of any other man: but he now having no consciousness of any of the
actions either of Nestor or Thersites, does or can he conceive himself
the same person with either of them? Can he be concerned in either of
their actions? attribute them to himself, or think them his own more
than the actions of any other men that ever existed? So that this
consciousness, not reaching to any of the actions of either of those
men, he is no more one SELF with either of them than of the soul of
immaterial spirit that now informs him had been created, and began to
exist, when it began to inform his present body; though it were never
so true, that the same SPIRIT that informed Nestor's or Thersites' body
were numerically the same that now informs his. For this would no more
make him the same person with Nestor, than if some of the particles of
smaller that were once a part of Nestor were now a part of this man
the same immaterial substance, without the same consciousness, no more
making the same person, by being united to any body, than the same
particle of matter, without consciousness, united to any body, makes
the same person. But let him once find himself conscious of any of the
actions of Nestor, he then finds himself the same person with Nestor.

17. The body, as well as the soul, goes to the making of a Man.

And thus may we be able, without any difficulty, to conceive the same
person at the resurrection, though in a body not exactly in make or
parts the same which he had here, - the same consciousness going along
with the soul that inhabits it. But yet the soul alone, in the change of
bodies, would scarce to any one but to him that makes the soul the
man, be enough to make the same man. For should the soul of a prince,
carrying with it the consciousness of the prince's past life, enter and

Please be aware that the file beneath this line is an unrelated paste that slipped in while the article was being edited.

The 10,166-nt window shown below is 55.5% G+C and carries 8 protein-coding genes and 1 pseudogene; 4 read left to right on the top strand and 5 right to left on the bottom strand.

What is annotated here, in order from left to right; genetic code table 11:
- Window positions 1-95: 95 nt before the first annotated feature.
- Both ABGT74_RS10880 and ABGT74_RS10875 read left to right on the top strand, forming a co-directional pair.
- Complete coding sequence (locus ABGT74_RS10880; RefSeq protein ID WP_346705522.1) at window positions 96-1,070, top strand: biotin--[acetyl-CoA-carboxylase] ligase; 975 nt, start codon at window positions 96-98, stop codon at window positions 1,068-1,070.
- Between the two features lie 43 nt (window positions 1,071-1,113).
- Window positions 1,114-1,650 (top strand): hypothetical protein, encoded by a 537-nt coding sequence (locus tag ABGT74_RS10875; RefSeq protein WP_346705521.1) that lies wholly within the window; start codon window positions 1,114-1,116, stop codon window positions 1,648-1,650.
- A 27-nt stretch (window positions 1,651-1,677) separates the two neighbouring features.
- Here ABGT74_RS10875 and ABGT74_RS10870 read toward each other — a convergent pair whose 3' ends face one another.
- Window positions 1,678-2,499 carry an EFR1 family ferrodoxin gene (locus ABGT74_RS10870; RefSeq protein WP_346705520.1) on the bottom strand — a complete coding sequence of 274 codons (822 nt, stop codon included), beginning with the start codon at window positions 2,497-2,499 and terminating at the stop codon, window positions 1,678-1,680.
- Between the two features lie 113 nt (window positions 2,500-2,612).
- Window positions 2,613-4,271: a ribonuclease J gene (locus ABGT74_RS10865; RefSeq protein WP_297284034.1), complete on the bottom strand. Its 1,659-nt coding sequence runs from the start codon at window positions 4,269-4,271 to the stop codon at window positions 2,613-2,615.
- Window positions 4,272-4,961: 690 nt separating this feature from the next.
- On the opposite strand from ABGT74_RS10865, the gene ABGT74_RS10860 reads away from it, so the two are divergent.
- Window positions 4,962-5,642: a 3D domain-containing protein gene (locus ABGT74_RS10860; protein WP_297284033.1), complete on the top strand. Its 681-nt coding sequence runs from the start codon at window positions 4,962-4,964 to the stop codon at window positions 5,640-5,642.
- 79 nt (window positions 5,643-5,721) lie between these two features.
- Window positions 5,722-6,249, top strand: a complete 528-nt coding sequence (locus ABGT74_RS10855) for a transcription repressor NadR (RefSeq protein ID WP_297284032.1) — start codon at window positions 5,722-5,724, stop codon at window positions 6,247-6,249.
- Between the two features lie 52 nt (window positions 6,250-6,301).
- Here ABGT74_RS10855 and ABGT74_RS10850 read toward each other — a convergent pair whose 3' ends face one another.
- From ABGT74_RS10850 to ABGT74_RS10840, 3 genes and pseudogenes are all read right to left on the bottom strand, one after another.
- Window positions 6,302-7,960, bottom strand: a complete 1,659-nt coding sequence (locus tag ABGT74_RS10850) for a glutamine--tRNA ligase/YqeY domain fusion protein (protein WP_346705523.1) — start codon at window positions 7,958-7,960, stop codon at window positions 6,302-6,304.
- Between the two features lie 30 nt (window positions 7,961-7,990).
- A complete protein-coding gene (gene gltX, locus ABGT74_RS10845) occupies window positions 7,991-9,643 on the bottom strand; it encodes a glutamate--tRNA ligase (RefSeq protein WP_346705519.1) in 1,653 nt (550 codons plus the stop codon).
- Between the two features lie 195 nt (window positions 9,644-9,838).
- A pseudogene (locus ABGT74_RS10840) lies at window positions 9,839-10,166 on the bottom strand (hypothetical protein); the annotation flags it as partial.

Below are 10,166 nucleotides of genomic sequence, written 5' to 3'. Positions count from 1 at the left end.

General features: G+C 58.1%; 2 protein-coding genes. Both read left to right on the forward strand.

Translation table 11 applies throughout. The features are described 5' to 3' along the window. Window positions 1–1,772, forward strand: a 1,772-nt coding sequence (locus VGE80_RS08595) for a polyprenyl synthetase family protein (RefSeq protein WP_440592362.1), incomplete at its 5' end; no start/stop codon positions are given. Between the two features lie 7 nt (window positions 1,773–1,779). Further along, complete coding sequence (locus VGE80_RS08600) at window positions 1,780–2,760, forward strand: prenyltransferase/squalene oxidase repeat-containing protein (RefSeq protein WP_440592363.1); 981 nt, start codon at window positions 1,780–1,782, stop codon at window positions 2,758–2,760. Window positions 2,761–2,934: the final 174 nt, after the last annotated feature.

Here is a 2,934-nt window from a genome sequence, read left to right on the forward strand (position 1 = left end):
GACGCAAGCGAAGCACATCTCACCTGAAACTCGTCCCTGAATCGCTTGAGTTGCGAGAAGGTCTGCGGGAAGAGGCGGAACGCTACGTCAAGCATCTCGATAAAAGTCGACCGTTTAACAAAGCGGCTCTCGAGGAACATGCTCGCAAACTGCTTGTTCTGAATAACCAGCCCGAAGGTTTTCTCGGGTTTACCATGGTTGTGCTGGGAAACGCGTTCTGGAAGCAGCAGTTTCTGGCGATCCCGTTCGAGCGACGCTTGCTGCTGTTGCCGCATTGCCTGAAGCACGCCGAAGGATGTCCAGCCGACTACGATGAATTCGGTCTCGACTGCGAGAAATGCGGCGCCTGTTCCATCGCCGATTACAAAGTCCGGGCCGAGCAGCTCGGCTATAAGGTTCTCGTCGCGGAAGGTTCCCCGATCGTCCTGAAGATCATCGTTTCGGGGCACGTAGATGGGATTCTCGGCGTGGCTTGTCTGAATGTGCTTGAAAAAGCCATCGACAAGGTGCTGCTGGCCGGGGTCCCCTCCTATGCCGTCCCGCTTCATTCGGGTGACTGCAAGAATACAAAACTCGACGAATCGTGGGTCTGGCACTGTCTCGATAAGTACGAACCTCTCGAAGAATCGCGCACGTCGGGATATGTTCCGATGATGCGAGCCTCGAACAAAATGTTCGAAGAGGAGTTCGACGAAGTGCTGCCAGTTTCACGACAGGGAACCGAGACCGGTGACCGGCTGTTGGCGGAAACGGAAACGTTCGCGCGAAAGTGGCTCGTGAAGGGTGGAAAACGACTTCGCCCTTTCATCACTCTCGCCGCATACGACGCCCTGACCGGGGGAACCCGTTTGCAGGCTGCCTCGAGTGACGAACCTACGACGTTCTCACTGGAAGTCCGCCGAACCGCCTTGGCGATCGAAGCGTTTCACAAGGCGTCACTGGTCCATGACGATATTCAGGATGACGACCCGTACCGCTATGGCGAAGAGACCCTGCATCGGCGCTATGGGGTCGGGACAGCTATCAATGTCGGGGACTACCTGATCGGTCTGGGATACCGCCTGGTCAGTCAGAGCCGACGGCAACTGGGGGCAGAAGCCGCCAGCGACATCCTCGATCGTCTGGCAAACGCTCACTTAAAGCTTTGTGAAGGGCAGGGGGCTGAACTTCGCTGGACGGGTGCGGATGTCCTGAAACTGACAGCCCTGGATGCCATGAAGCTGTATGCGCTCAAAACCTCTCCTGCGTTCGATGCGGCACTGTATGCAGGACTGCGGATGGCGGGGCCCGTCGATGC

inform the body of a cobbler, as soon as deserted by his own soul, every
one sees he would be the same PERSON with the prince, accountable only
for the prince's actions: but who would say it was the same MAN? The
body too goes to the making the man, and would, I guess, to everybody
determine the man in this case, wherein the soul, with all its princely
thoughts about it, would not make another man: but he would be the same
cobbler to every one besides himself. I know that, in the ordinary way
of speaking, the same person, and the same man, stand for one and the
same thing. And indeed every one will always have a liberty to speak as
he pleases, and to apply what articulate sounds to what ideas he thinks
fit, and change them as often as he pleases. But yet, when we will
inquire what makes the same SPIRIT, MAN, or PERSON, we must fix the
ideas of spirit, man, or person in our minds; and having resolved with
ourselves what we mean by them, it will not be hard to determine, in
either of them, or the like, when it is the same, and when not.

18. Consciousness alone unites actions into the same Person.

But though the same immaterial substance or soul does not alone,
wherever it be, and in whatsoever state, make the same MAN; yet it is
plain, consciousness, as far as ever it can be extended - should it be to